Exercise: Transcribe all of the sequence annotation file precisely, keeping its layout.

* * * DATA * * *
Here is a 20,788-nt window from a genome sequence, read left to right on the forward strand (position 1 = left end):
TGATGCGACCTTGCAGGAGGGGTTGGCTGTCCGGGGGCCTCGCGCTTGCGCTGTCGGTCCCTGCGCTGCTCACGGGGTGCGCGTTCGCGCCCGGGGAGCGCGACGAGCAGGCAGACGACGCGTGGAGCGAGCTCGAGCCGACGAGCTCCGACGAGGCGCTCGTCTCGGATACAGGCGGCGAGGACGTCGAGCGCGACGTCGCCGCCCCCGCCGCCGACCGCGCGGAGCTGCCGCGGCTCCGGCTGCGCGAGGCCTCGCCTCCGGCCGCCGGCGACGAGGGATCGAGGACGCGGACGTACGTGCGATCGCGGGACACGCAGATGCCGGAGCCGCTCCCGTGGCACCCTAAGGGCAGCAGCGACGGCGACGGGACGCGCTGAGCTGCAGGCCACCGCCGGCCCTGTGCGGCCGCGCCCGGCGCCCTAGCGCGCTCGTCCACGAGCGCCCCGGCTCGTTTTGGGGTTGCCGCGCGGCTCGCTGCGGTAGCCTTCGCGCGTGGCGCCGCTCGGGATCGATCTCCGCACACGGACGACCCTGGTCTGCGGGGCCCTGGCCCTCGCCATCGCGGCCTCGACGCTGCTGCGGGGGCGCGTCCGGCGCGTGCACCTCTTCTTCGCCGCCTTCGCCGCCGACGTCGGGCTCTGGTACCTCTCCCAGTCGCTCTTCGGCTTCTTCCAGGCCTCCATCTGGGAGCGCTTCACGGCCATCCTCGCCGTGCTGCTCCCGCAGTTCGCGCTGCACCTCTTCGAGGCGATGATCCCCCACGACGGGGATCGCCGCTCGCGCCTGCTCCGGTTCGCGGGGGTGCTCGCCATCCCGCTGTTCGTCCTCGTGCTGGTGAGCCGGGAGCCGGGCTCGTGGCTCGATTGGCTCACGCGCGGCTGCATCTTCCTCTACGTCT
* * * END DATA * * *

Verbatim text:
Here is a 20,788-nt window from a genome sequence, read left to right on the forward strand (position 1 = left end):
TGATGCGACCTTGCAGGAGGGGTTGGCTGTCCGGGGGCCTCGCGCTTGCGCTGTCGGTCCCTGCGCTGCTCACGGGGTGCGCGTTCGCGCCCGGGGAGCGCGACGAGCAGGCAGACGACGCGTGGAGCGAGCTCGAGCCGACGAGCTCCGACGAGGCGCTCGTCTCGGATACAGGCGGCGAGGACGTCGAGCGCGACGTCGCCGCCCCCGCCGCCGACCGCGCGGAGCTGCCGCGGCTCCGGCTGCGCGAGGCCTCGCCTCCGGCCGCCGGCGACGAGGGATCGAGGACGCGGACGTACGTGCGATCGCGGGACACGCAGATGCCGGAGCCGCTCCCGTGGCACCCTAAGGGCAGCAGCGACGGCGACGGGACGCGCTGAGCTGCAGGCCACCGCCGGCCCTGTGCGGCCGCGCCCGGCGCCCTAGCGCGCTCGTCCACGAGCGCCCCGGCTCGTTTTGGGGTTGCCGCGCGGCTCGCTGCGGTAGCCTTCGCGCGTGGCGCCGCTCGGGATCGATCTCCGCACACGGACGACCCTGGTCTGCGGGGCCCTGGCCCTCGCCATCGCGGCCTCGACGCTGCTGCGGGGGCGCGTCCGGCGCGTGCACCTCTTCTTCGCCGCCTTCGCCGCCGACGTCGGGCTCTGGTACCTCTCCCAGTCGCTCTTCGGCTTCTTCCAGGCCTCCATCTGGGAGCGCTTCACGGCCATCCTCGCCGTGCTGCTCCCGCAGTTCGCGCTGCACCTCTTCGAGGCGATGATCCCCCACGACGGGGATCGCCGCTCGCGCCTGCTCCGGTTCGCGGGGGTGCTCGCCATCCCGCTGTTCGTCCTCGTGCTGGTGAGCCGGGAGCCGGGCTCGTGGCTCGATTGGCTCACGCGCGGCTGCATCTTCCTCTACGTCT